COLUMN: Memories of past Christmases

When discussing how soon Christmas will be here with anyone my age and older, the trending topic seems to be that it gets here faster each year. While Lynn and I were decorating the outside of our house this past weekend I remarked while bringing bins of lights from the basement, that it seemed that I just put them back down there a couple of weeks ago. As the Christmas season seems to arrive sooner each year, it also makes it harder to get in the “spirit” so to speak.

However, looking back many years ago, Christmas Day would seem to be eons away. As Thanksgiving Day was celebrated you would enjoy the great food, but as a young child, Christmas was on your mind. The weeks of school between Thanksgiving and Christmas seemed to take forever to pass. Even when Christmas vacation started, the days before Christmas arrived would just drag by.

In days past, the celebration of Christmas did not begin until after Thanksgiving. The Santa Claus at E.R Roberts store would go up in the window. He would spend the next few weeks waving at those passing through downtown. Santa Claus would also make an early visit riding atop the fire truck in the parade.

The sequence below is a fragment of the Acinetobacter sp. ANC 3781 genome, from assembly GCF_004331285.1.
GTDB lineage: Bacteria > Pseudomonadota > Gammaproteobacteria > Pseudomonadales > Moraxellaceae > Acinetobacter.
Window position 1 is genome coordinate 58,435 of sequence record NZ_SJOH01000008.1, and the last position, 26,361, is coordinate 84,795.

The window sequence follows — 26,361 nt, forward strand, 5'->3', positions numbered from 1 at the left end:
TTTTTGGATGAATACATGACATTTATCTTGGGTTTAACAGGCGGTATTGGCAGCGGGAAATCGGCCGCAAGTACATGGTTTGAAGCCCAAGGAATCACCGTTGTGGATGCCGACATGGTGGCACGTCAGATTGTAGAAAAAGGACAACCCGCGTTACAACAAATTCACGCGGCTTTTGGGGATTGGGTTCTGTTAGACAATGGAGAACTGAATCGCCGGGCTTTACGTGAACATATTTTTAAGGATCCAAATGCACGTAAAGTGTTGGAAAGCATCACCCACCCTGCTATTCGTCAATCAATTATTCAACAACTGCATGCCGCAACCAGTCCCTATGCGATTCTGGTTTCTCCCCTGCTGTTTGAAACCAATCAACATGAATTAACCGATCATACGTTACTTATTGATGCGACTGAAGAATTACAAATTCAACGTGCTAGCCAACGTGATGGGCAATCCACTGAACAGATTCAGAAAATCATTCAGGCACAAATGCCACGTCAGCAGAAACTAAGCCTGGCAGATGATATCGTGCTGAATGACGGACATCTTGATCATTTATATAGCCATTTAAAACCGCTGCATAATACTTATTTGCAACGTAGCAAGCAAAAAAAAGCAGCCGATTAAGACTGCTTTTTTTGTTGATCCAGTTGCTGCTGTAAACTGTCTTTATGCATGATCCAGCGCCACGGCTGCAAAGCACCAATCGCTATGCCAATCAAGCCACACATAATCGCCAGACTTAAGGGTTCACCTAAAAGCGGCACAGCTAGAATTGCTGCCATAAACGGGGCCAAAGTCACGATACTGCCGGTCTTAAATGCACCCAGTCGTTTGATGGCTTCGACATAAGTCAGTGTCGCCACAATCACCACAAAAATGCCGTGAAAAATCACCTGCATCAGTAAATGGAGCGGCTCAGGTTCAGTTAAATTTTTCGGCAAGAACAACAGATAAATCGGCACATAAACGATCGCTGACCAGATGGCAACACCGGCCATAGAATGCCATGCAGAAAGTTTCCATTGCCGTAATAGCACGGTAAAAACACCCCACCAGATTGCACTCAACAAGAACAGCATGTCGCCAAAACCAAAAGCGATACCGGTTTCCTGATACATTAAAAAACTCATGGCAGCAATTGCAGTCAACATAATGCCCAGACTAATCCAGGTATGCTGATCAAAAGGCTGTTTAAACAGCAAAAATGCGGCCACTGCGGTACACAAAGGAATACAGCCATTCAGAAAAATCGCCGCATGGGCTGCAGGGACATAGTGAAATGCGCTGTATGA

As the days to Christmas grew closer I can remember going to the Western Auto and looking at bikes, trucks, wagons, and other items so that we could tell Mamma and Daddy what we wanted Santa Claus to bring to our house on Christmas Eve. We were not as heavily influenced by TV, since we didn’t spend so much time in front of it, as kids do now. Thus, we were not always up to date on what the latest toy happened to be. In addition, the gifts we received at Christmas were more special since that was when the good stuff arrived.

Nevertheless, eventually the Christmas play at church would take place the Sunday night before Christmas. The boys would wear the bathrobes and do their best to be good shepherds, kneeling by the manger. The top spot was to be Joseph, but the shepherds were important as well. With the play finished, you could hardly wait for Christmas Eve.

Christmas Eve would finally come, of course you could never go to sleep, and the night seemed so long, waking up your parents before dawn, having to go back to bed for a little while longer. Those are good memories, and the memories I now have of my own children as they celebrated Christmas. God willing, we will make many more.

Randy Garrison is the president and publisher of the Hartselle Enquirer.

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